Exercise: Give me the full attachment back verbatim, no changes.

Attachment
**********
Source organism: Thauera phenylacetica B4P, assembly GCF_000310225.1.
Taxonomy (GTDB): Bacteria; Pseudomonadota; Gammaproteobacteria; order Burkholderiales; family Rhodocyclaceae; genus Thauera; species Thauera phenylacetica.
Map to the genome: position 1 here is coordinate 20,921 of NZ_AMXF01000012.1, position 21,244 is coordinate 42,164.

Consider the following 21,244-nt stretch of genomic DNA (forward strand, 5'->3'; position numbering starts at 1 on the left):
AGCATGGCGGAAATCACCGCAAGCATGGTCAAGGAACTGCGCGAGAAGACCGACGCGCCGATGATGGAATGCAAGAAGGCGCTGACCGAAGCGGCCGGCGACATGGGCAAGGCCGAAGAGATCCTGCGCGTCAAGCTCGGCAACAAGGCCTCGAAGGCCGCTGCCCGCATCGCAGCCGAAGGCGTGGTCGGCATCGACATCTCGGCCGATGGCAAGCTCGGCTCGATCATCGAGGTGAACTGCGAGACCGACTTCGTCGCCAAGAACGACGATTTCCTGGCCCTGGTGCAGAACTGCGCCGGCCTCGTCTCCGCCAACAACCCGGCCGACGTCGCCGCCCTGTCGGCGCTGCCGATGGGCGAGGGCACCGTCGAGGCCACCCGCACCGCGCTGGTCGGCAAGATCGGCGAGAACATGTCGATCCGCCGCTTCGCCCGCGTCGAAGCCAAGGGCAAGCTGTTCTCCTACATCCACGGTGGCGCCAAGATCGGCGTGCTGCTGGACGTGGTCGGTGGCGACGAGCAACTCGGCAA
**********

Source organism: Thauera phenylacetica B4P, assembly GCF_000310225.1.
Taxonomy (GTDB): Bacteria; Pseudomonadota; Gammaproteobacteria; order Burkholderiales; family Rhodocyclaceae; genus Thauera; species Thauera phenylacetica.
Map to the genome: position 1 here is coordinate 20,921 of NZ_AMXF01000012.1, position 21,244 is coordinate 42,164.

Consider the following 21,244-nt stretch of genomic DNA (forward strand, 5'->3'; position numbering starts at 1 on the left):
AGCATGGCGGAAATCACCGCAAGCATGGTCAAGGAACTGCGCGAGAAGACCGACGCGCCGATGATGGAATGCAAGAAGGCGCTGACCGAAGCGGCCGGCGACATGGGCAAGGCCGAAGAGATCCTGCGCGTCAAGCTCGGCAACAAGGCCTCGAAGGCCGCTGCCCGCATCGCAGCCGAAGGCGTGGTCGGCATCGACATCTCGGCCGATGGCAAGCTCGGCTCGATCATCGAGGTGAACTGCGAGACCGACTTCGTCGCCAAGAACGACGATTTCCTGGCCCTGGTGCAGAACTGCGCCGGCCTCGTCTCCGCCAACAACCCGGCCGACGTCGCCGCCCTGTCGGCGCTGCCGATGGGCGAGGGCACCGTCGAGGCCACCCGCACCGCGCTGGTCGGCAAGATCGGCGAGAACATGTCGATCCGCCGCTTCGCCCGCGTCGAAGCCAAGGGCAAGCTGTTCTCCTACATCCACGGTGGCGCCAAGATCGGCGTGCTGCTGGACGTGGTCGGTGGCGACGAGCAACTCGGCAA